Archive

From Managerial Feudalism to the Revolt of the Caring Classes

I think we need to real­ly think hard about what has been hap­pen­ing to social class rela­tions. And the con­clu­sion that I came to is that essen­tial­ly the left is apply­ing an out­dat­ed par­a­digm. You know, they’re still think­ing in terms of boss­es and work­ers and a kind of old-fashioned indus­tri­al sense. Where what’s real­ly going on is that for most peo­ple the key class oppo­si­tion is care­givers ver­sus man­agers. And essen­tial­ly, left­ist par­ties are try­ing to rep­re­sent both sides at the same time, but they’re real­ly dom­i­nat­ed by the lat­ter.

Data & Society Databite #119: Mary L. Gray on Ghost Work

I’m just going to say it, I would like to com­plete­ly blow up employ­ment clas­si­fi­ca­tion as we know it. I do not think that defin­ing full-time work as the place where you get ben­e­fits, and part-time work as the place where you have to fight to get a full-time job, is an appro­pri­ate way of address­ing this labor mar­ket.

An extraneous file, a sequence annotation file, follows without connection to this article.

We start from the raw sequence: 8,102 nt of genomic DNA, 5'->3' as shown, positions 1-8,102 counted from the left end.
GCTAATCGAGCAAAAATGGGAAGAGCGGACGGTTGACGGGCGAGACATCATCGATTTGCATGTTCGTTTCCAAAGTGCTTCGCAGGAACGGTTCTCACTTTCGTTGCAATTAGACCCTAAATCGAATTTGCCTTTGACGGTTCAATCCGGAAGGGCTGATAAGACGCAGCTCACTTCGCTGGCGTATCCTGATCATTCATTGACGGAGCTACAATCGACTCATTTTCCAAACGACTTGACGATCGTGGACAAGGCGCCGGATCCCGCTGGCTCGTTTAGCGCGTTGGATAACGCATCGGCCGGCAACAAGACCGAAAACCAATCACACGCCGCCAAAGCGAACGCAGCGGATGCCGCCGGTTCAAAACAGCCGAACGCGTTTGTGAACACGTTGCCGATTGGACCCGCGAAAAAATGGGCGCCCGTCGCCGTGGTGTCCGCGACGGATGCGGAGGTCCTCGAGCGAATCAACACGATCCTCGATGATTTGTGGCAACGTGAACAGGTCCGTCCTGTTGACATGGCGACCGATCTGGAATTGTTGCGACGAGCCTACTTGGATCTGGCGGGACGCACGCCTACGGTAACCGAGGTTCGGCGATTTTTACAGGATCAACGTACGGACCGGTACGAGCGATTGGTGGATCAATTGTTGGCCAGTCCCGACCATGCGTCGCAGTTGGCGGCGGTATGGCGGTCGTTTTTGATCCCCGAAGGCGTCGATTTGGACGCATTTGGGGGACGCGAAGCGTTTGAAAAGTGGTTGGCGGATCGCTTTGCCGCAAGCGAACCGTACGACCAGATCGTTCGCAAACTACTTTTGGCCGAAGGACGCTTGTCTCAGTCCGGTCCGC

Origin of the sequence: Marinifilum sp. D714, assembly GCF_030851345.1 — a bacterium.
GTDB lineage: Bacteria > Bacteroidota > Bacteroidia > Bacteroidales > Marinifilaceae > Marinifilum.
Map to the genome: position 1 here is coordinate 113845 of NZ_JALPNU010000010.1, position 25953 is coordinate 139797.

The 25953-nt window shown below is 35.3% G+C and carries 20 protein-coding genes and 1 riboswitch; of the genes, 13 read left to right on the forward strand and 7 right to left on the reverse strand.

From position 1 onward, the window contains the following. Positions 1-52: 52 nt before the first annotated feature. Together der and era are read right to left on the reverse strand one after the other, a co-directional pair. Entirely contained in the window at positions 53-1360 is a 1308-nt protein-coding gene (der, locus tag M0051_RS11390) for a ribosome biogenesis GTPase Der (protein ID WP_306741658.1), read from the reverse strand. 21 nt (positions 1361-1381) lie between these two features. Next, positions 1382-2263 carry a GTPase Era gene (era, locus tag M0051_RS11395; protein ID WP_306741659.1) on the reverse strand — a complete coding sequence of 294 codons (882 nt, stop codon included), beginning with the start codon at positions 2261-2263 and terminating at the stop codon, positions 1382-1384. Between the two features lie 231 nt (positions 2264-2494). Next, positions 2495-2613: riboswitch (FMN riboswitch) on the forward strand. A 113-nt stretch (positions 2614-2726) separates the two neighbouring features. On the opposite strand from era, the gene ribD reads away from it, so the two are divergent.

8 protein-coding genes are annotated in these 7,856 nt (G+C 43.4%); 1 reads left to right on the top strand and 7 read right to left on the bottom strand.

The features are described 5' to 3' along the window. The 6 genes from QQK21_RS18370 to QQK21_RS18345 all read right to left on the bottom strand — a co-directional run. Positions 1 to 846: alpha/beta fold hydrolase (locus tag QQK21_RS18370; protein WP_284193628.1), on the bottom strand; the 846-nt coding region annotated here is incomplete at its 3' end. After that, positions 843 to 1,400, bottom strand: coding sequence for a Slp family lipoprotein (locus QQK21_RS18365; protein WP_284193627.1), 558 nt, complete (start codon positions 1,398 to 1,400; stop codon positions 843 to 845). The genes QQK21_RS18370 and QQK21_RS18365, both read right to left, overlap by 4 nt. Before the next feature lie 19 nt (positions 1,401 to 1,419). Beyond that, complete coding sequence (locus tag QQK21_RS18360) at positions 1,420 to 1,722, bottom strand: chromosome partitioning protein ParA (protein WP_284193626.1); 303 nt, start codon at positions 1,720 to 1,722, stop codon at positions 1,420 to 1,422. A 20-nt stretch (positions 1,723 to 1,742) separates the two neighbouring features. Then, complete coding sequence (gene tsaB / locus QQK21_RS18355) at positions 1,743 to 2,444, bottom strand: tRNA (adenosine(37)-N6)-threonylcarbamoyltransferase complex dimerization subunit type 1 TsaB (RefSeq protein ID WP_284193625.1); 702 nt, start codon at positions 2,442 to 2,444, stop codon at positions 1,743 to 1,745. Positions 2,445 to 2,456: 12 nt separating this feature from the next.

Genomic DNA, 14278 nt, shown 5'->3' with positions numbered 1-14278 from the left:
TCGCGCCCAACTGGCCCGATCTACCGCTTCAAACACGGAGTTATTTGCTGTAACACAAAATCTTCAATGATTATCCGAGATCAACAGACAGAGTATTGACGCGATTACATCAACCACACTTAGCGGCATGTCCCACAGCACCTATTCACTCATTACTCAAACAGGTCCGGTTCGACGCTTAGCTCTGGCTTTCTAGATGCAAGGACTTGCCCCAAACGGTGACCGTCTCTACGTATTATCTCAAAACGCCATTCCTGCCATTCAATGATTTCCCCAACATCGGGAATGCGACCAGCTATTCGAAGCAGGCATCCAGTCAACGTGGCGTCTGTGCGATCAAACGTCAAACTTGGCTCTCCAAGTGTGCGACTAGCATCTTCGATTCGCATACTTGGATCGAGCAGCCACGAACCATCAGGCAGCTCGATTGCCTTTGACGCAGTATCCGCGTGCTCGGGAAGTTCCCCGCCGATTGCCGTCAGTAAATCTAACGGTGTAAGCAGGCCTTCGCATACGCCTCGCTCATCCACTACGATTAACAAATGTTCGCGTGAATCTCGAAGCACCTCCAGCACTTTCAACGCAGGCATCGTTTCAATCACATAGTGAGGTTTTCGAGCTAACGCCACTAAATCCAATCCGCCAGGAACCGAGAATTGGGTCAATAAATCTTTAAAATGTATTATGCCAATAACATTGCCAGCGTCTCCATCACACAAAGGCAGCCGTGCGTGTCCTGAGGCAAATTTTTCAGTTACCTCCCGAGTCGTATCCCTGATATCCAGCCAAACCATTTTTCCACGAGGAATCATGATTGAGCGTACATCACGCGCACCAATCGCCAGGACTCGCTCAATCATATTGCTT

Discovering Health Innovations in Humanitarian Settings

During the war in Afghanistan, the mil­i­tary decid­ed to air drop food pack­ages as part of its win­ning hearts and minds cam­paign. Unfortunately, the food pack­ages were very sim­i­lar in appear­ance to the clus­ter bombs they were drop­ping at the same time. If mil­i­tary decision-makers had spo­ken to com­mu­ni­ties, aid work­ers, mil­i­tary per­son­nel on the ground, they’d have fig­ured out there were smarter ways to deliv­er food and win the trust of the Afghan peo­ple.

Decoding Workforce Productivity: Nita A. Farahany

Are there any lim­its to the con­nect­ed work­place? Are there any con­cerns about the con­nect­ed work­place? Is there any way in which you would­n’t want either your­self or an employ­ee to be con­nect­ed? Are there any lim­its to the kinds of infor­ma­tion we can gath­er in order to make our work­forces more pro­duc­tive? In order to make our over­all soci­ety more pro­duc­tive?